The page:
For his senior capstone project as an architecture student at Washington University in St. Louis, Noah Treviño explored the role of play in design process and thinking. The conceptual project took physical form in a workbook zine and a research booklet (full version here).
Asked about his type choices, Noah wrote:
When deciding on a type pairing for my architecture capstone, Play as Process, I had a few goals in mind. The entire project calls for designers to go back and incorporate a childlike sense of play into their design processes to better tap into creative potential as well as make the design field more accessible to those who might not identify as designers.
I knew what I was putting forward would be text heavy, which is why I settled on IBM Plex Sans for the body type. It is easy to read and looks good at smaller sizes. It doesn’t command too much attention and it plays well with others which was important because I wanted something bold for the display type.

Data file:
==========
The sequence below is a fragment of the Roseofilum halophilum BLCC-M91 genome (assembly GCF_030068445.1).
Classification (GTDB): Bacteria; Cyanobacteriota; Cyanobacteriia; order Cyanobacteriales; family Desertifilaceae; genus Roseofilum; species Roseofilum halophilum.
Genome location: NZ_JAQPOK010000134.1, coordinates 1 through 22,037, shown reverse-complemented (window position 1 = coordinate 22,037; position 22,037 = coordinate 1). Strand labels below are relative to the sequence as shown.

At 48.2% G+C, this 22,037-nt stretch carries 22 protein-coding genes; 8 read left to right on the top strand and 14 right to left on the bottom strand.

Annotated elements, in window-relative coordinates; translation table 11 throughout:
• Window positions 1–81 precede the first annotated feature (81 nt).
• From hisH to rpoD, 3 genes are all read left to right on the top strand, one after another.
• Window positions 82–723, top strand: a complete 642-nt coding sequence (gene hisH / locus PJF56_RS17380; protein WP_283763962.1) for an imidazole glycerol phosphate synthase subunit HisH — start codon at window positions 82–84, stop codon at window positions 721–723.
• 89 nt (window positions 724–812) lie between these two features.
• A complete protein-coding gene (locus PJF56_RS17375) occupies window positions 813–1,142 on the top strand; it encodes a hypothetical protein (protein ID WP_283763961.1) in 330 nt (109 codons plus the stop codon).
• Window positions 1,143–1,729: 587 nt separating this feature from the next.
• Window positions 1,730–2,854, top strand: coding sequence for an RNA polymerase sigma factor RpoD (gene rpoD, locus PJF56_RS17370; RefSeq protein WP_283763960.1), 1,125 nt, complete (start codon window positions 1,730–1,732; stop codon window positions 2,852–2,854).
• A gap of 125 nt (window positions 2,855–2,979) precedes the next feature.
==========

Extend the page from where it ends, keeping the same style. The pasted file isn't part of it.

After much trial and error, I settled on Ballast for my display type. I found it to be bold and strong, yet playful and inviting. It wasn’t too rigid and stuffy, which was extremely important. Play as Process also spent a great deal of time invoking mid-century designers, artists, and architects. Ballast felt like the perfect bridge between then and now. It felt vintage without being cliché.
My favorite examples of Ballast in use in the project were the large quote pages. Seeing the type in the largest instance and engaging with the texture of the images was fun. Working out the placement and content was a challenge I enjoyed when laying out the project development book. In these moments the subtle details of the typeface were very forward, noticeable, and appreciated, all while not taking away from the components on the page. It truly did as the definition of a ballast suggests: stabilize and balance.